MR. ZOGBY: I don’t want to appear to be partisan, okay? But let’s state facts, that those restrictions were passed after the – mainly after the 2010 elections, where many of those legislatures and governors’ mansions were turned over to Republicans. That’s not exclusively the case, but – and certainly, no party wants to restrict a vote that it’s going to get. And so there – you’re not going to see any growth. That’s a prediction. Okay? But I do get to renew it every few months, incidentally. But you’re not going to see any growth, really, among Hispanics for Republicans. You’re not going to see any African American growth. And frankly, I don’t believe you’re going to see any young vote growth.
And so this is a way of institutionalizing what some have seen actually on the ground, where there have been, let’s say, some not so good things happening on election day that restrict turnout. Those have been unofficial. But now with identity cards and things like that, those are prohibitive. I don’t know what the impact will be. An angry voter will find a way to vote, or at least make a case about it. But at least for now, it does – those look like restrictive rules. And as you know, they’re being challenged in courts.
QUESTION: Thank you very much, Mr. Zogby, by your presentation. My name is Denise Chrispim. I’m a Washington correspondent for a Brazlian newspaper, O Estado De San Paulo. I wanted to know exactly what is the importance of New Hampshire in this process to choose the Republican candidate, and if you expect that the losers in this New Hampshire primary can give up of this dispute.
MR. ZOGBY: Okay. First of all, the winners get those three Ms – media, money, and momentum – the winner or the winners. The losers get the exact opposite. Basically, they’re stamped as losers. So it’s a winnowing out process. If you don’t win, you don’t do as well as expectations, which is another thing, in New Hampshire, your campaign gets very little press attention, it’s very hard to raise money, and there are wealthy candidates who can continue on, but you see even in a case like Rick Perry, Rick Perry spent a lot of money, he has a lot of money, but he needs a lot more. And after Iowa and presumably – presumably – after New Hampshire, where does he go? Even though South Carolina may look like a decent state for him, it’s a problem.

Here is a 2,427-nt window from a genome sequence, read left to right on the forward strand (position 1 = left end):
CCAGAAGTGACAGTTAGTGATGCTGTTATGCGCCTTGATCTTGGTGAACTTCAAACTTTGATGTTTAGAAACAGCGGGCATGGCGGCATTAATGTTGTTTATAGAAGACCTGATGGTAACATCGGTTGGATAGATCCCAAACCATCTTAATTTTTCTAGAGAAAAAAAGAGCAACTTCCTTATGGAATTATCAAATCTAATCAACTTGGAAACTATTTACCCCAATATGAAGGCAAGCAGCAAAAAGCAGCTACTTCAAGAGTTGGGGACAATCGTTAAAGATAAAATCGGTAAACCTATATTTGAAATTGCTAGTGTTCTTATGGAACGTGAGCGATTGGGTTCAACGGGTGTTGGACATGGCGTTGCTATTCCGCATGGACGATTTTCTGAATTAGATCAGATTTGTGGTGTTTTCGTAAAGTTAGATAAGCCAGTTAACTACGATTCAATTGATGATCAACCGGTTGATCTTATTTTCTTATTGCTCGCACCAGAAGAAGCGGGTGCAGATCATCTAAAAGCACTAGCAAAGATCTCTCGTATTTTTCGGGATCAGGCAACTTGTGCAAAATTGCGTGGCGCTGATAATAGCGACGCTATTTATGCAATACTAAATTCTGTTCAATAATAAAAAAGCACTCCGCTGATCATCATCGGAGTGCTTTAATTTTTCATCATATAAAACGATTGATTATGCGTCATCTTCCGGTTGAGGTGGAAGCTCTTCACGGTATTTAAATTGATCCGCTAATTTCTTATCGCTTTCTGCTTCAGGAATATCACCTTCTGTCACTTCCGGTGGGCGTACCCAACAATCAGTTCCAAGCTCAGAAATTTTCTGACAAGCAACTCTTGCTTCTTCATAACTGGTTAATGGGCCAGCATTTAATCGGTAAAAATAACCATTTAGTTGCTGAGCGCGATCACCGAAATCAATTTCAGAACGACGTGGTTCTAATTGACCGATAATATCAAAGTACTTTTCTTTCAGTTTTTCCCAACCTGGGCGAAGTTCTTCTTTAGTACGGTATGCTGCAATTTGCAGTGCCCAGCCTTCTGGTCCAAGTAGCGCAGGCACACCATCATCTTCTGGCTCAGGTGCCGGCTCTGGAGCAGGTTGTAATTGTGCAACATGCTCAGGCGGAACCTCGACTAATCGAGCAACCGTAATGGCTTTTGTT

Jon Huntsman defied the rules and bypassed Iowa – possible – and put all of his resources into New Hampshire. And I think for a moment, it looked like if Romney did poorly in Iowa, that those who had reservations about Romney would then slide over to Huntsman and that could Huntsman could do better than expected. But so far, that doesn’t look to be the case. If Huntsman gets what we’re looking at here, 8 percent, 10 percent, 12 percent in New Hampshire, he really doesn’t have anywhere to go.
So it’s the exact opposite of the three Ms. It’s hard to get money, it’s hard to get media, and you have no momentum. And that’s doom.
MODERATOR: Any questions from New York? Nothing? Anybody else here want to ask --
QUESTION: (Inaudible) question. Are you a Republican or a Democrat?
MODERATOR: Wait, wait, wait – wait for the --
MR. ZOGBY: Am I a Republican or a Democrat? I ask the questions, remember? (Laughter.) I’m going to ask you to guess, and then I’m actually going to tell you the truth. How’s that?
You don’t know?
QUESTION: I don’t know.
MR. ZOGBY: Well, that’s good. That’s exactly what I wanted to accomplish. I have --